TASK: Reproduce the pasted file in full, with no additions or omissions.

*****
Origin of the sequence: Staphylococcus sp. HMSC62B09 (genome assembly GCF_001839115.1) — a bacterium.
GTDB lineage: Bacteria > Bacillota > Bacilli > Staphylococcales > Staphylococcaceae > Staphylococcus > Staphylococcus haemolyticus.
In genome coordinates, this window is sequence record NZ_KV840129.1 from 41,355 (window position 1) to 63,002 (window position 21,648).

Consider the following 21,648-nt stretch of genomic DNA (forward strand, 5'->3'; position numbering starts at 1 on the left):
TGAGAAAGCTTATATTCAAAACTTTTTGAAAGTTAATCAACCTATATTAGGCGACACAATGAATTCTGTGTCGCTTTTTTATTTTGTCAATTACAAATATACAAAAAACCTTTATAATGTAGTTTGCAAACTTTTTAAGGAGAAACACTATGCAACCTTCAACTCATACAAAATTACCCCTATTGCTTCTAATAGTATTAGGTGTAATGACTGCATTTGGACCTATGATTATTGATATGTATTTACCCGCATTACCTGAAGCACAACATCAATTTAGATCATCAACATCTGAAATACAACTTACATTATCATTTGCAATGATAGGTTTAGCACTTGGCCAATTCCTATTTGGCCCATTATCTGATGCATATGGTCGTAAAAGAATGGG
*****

Origin of the sequence: Staphylococcus sp. HMSC62B09 (genome assembly GCF_001839115.1) — a bacterium.
GTDB lineage: Bacteria > Bacillota > Bacilli > Staphylococcales > Staphylococcaceae > Staphylococcus > Staphylococcus haemolyticus.
In genome coordinates, this window is sequence record NZ_KV840129.1 from 41,355 (window position 1) to 63,002 (window position 21,648).

Consider the following 21,648-nt stretch of genomic DNA (forward strand, 5'->3'; position numbering starts at 1 on the left):
TGAGAAAGCTTATATTCAAAACTTTTTGAAAGTTAATCAACCTATATTAGGCGACACAATGAATTCTGTGTCGCTTTTTTATTTTGTCAATTACAAATATACAAAAAACCTTTATAATGTAGTTTGCAAACTTTTTAAGGAGAAACACTATGCAACCTTCAACTCATACAAAATTACCCCTATTGCTTCTAATAGTATTAGGTGTAATGACTGCATTTGGACCTATGATTATTGATATGTATTTACCCGCATTACCTGAAGCACAACATCAATTTAGATCATCAACATCTGAAATACAACTTACATTATCATTTGCAATGATAGGTTTAGCACTTGGCCAATTCCTATTTGGCCCATTATCTGATGCATATGGTCGTAAAAGAATGGG